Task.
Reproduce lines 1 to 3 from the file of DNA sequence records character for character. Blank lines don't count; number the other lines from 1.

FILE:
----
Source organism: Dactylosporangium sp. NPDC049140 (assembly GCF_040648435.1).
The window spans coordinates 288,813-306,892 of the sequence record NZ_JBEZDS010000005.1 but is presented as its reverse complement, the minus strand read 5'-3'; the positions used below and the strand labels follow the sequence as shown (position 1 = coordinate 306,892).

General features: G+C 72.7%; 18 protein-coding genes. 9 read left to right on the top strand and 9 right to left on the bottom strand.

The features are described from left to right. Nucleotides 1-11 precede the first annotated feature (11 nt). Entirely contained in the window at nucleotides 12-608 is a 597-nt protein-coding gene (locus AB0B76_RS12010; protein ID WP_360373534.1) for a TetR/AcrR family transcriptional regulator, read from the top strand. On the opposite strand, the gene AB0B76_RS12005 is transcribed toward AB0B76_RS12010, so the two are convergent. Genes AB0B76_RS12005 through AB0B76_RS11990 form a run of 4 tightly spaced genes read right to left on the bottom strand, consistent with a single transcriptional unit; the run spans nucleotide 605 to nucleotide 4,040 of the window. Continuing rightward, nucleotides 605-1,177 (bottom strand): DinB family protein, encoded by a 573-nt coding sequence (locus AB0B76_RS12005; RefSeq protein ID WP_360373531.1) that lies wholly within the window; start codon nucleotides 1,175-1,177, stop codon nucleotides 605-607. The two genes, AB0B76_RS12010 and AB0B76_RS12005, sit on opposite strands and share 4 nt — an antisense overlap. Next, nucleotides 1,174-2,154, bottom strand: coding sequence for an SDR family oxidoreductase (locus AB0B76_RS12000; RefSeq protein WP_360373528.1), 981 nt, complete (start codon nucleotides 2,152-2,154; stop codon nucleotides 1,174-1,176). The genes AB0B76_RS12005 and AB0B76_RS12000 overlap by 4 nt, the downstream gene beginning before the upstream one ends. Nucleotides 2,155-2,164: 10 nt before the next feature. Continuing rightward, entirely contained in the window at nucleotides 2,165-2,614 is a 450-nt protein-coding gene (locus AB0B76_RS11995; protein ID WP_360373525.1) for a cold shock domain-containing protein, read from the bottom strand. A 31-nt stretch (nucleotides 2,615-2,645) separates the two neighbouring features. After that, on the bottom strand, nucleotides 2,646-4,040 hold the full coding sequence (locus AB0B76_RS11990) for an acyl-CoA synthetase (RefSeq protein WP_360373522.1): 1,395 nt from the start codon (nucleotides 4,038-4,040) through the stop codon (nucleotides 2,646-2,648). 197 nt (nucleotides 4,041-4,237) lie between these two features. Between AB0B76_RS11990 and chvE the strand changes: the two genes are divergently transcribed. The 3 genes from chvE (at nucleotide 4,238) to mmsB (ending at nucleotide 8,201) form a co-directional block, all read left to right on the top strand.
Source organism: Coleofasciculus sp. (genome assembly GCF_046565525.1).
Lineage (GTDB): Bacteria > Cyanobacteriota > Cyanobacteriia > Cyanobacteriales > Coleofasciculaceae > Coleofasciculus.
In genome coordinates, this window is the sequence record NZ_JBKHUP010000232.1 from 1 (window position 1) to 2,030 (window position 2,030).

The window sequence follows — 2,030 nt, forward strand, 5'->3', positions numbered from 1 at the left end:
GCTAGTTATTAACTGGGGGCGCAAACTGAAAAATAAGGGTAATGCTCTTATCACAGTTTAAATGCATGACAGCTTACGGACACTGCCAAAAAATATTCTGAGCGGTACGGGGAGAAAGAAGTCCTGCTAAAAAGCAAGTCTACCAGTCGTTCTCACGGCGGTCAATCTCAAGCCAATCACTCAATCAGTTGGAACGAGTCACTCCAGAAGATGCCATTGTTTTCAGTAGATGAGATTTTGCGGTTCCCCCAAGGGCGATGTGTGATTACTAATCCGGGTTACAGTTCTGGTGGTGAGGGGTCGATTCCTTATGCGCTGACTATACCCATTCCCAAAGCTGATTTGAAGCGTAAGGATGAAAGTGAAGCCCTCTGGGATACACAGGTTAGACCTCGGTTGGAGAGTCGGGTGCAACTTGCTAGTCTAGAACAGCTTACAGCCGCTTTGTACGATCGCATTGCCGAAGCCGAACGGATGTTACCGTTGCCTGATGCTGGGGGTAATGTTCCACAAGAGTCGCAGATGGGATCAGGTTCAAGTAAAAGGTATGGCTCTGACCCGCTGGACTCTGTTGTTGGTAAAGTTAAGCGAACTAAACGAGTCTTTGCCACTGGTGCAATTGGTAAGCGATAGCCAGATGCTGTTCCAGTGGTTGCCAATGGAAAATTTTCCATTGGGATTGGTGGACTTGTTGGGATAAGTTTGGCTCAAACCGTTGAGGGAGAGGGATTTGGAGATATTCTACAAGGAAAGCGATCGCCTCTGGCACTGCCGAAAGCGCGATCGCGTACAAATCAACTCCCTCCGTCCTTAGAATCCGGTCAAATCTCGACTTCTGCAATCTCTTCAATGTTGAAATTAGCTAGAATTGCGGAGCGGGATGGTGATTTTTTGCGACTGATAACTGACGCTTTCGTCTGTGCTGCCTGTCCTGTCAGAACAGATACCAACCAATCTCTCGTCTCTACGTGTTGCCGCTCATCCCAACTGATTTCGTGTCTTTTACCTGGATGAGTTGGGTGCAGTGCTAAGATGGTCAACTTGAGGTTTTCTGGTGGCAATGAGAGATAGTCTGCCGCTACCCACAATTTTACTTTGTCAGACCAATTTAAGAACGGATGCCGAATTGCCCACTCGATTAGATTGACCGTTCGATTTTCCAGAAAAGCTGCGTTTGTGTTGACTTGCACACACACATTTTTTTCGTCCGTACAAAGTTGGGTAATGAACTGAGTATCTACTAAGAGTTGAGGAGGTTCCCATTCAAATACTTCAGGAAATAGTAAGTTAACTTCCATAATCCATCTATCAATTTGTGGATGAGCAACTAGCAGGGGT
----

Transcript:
Source organism: Dactylosporangium sp. NPDC049140 (assembly GCF_040648435.1).
The window spans coordinates 288,813-306,892 of the sequence record NZ_JBEZDS010000005.1 but is presented as its reverse complement, the minus strand read 5'-3'; the positions used below and the strand labels follow the sequence as shown (position 1 = coordinate 306,892).

General features: G+C 72.7%; 18 protein-coding genes. 9 read left to right on the top strand and 9 right to left on the bottom strand.